Getting Fiscal: Old Trends, New Trends
As you might expect, Tandy does a booming business every Christmas, but in recent years its sales curve has flattened out in the December quarter (see the Figure). This year, Tandy has an explanation for the trend: the addition of computers and telephones to its product lines. These products, often aimed at the business or institutional buyer, tend to sell more steadily year-round, as they're usually not bought as gifts.
Overall, average monthly sales for Radio Shack stores at least a year old increased 6 percent during fiscal 1984, compared to increases of 12 percent in fiscal 1983, 10 percent in 1982, 11 percent in 1981 and 6 percent in 1980.
Tandy's slackening sales continued into fiscal 1985: Radio Shack's first quarter sales were down. The company's computer division is looking to the Color Computer and Tandy's new PC-compatible micros to buoy sales, but it will take more sustained growth to get Radio Shack back into its familiar profit profile.
Tandy doesn't expect strong earnings and sales growth until fiscal 1986, according to a story in the Nov. 9, 1984, Wall Street Journal. Tandy's president and chief executive officer John Roach said earnings per share could easily grow during fiscal 1985, but that wouldn't necessarily mean an increase in earnings. That's because Tandy has bought about 12.8 million of its own shares since fiscal 1984.
Tandy blamed price-cutting and competition for its earnings slump in two consecutive quarters; the com-
Figure. Tandy's monthly sales since 1980.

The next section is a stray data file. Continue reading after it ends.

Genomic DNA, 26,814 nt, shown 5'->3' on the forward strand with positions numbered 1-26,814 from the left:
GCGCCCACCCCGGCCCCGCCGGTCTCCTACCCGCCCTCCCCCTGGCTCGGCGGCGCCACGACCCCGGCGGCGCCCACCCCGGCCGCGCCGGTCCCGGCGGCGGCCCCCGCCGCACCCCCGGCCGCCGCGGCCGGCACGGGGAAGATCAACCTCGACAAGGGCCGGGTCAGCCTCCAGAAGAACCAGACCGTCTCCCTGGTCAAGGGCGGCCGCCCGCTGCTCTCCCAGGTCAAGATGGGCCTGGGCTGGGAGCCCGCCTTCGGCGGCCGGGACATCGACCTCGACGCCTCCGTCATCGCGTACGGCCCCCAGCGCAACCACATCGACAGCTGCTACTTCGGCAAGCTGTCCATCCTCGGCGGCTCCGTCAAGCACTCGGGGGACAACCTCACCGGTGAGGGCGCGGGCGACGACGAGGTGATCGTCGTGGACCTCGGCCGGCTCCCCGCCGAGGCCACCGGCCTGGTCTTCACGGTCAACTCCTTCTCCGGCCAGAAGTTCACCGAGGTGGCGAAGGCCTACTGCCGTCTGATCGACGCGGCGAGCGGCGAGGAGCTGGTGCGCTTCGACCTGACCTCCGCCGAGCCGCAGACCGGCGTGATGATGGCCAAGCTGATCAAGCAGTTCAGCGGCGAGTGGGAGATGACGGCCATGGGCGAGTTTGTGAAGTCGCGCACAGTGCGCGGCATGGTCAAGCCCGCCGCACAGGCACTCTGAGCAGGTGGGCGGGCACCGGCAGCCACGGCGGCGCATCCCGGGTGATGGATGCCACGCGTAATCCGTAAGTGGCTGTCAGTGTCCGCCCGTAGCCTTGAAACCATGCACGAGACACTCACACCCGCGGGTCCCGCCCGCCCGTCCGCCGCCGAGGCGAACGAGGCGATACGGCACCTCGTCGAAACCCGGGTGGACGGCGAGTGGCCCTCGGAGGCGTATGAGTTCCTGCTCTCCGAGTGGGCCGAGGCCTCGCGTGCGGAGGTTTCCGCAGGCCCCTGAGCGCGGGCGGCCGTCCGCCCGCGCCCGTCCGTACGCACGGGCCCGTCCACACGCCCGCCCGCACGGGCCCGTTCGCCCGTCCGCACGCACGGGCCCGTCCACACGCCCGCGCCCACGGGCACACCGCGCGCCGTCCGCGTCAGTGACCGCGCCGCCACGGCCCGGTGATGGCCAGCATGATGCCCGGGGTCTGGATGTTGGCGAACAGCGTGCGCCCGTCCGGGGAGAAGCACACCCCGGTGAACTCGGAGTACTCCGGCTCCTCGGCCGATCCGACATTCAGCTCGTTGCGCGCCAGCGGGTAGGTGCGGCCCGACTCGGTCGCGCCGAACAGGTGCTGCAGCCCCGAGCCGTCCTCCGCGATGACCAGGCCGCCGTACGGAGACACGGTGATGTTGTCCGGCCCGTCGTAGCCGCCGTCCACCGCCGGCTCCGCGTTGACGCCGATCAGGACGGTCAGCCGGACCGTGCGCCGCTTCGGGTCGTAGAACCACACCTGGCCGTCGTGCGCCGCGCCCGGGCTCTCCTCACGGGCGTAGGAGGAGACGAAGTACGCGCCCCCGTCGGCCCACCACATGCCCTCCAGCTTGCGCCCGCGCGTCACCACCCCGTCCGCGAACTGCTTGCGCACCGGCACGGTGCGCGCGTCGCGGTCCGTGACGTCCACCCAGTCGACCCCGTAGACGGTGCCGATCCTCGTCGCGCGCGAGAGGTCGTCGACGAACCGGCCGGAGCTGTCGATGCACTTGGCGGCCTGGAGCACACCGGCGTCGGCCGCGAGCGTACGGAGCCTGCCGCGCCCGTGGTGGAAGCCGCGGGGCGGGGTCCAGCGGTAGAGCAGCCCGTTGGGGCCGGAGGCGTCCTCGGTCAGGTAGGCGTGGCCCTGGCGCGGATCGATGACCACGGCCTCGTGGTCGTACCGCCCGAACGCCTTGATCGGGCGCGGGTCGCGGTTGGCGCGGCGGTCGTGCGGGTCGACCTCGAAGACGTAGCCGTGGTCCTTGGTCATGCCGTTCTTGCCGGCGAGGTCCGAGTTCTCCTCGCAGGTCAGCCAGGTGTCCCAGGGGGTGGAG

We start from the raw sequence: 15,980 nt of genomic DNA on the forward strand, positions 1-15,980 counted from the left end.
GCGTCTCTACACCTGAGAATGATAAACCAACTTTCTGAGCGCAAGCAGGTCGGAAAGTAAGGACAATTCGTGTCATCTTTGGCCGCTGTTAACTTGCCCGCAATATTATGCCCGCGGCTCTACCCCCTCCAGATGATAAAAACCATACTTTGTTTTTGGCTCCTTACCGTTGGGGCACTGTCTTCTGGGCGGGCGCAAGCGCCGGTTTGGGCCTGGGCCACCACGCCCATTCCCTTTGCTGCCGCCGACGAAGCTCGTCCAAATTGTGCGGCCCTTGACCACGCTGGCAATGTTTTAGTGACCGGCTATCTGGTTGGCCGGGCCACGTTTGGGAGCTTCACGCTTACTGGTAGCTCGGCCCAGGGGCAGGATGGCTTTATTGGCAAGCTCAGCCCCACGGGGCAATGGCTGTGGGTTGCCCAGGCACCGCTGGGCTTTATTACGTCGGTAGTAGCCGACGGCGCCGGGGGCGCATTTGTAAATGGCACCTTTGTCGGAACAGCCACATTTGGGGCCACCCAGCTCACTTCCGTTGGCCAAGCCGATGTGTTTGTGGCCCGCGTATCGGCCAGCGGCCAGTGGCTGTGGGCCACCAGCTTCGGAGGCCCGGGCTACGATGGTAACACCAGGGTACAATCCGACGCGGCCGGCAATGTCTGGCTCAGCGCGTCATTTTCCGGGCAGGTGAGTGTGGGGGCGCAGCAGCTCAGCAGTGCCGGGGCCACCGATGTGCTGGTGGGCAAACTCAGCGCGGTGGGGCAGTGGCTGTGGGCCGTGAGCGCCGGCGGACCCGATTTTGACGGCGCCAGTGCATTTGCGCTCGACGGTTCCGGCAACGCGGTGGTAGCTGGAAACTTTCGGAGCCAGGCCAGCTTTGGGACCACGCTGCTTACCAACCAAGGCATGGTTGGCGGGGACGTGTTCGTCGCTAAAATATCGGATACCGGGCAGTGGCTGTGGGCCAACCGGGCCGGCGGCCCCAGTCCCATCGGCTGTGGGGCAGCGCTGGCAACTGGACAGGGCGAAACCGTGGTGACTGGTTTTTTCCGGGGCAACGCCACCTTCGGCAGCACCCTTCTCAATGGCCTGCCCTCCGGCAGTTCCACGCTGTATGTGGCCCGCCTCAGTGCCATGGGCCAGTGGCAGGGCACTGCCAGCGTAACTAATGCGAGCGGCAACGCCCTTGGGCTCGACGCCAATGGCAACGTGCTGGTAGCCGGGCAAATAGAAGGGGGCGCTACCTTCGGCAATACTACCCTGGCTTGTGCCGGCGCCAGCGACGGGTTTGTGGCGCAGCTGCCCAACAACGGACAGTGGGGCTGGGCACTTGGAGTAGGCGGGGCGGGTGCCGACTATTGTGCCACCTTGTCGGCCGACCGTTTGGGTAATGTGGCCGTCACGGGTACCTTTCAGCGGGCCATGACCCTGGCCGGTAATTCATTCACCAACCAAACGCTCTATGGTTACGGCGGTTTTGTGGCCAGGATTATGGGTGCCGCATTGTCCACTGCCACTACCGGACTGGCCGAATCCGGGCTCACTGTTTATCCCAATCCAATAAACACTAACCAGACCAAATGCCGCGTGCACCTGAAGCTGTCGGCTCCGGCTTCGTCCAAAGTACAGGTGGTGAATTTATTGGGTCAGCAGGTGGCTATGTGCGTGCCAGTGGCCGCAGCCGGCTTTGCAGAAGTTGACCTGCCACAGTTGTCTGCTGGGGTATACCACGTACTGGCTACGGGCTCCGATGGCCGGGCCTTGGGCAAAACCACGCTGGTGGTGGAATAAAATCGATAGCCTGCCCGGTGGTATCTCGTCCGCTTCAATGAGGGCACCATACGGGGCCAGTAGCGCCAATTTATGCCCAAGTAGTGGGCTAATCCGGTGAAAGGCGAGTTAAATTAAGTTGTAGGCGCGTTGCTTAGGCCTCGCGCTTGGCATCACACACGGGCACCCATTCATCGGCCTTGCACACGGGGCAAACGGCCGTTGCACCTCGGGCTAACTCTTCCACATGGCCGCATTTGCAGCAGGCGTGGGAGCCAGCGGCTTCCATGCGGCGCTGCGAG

pany sold more computers, but the increase in volume didn't offset earnings lost through lower prices.
Tandy price-slashing. Tandy's advertised Christmas sale prices of $399 (8K) and $599 (24K) are now the 100's regular prices. The arrival of Tandy's new briefcase computer, the Tandy 200, on the scene puts the Model 100's future in doubt.
Tandy's director of market planning, Ed Juge, told 80 Micro consumer acceptance of the 100 didn't live up to expectations. Juge said the Christmas price cut was a planned promotion that had been in the works since January 1984.
Tandy's first portable computer is still an appealing buy. The newer Model 200 has a larger screen and Multiplan as firmware, but the 24K Model 100 has the same amount of memory and costs $400 less.
Tandy's setting up a training ground in New York for users of its 1200 HD
IBM-compatible computer. Digital Controls Inc. of Norcross, GA, has the job of establishing the experimental learning center.
Dick Cain, Tandy's director of computer training, told ComputerWorld, "We have trained 200,000 consumers in the last year. We're not fooling ourselves that standup training is the only way to do it. Digital Controls is an enhancement of our programs."
Digital Controls uses a training system that interfaces a laser disk system with a video monitor hooked into the Tandy 1200. Initially, the course costs $50.
The Tandy 1200 program will use Digital Controls' already developed IBM PC courseware, supplemented with training in seven business programs, including Lotus 1-2-3, Multi-Mate, Multiplan, Wordstar, and dBase II. Now that Tandy sells Framework and Symphony through Radio Shack Computer Centers, Digital Controls will develop programs for those products as well. Training time for the packages varies from two to twelve hours.
Backers of micro networking continue to battle it out with multiuser system advocates for the hearts and minds of the business computer buyer. At the Data Processing Management Association's annual meeting last November, Tandy's John Roach helped make the case for networking.
Roach, quoted in ComputerWorld, said that although multiuser systems have their advantages, microcomputer
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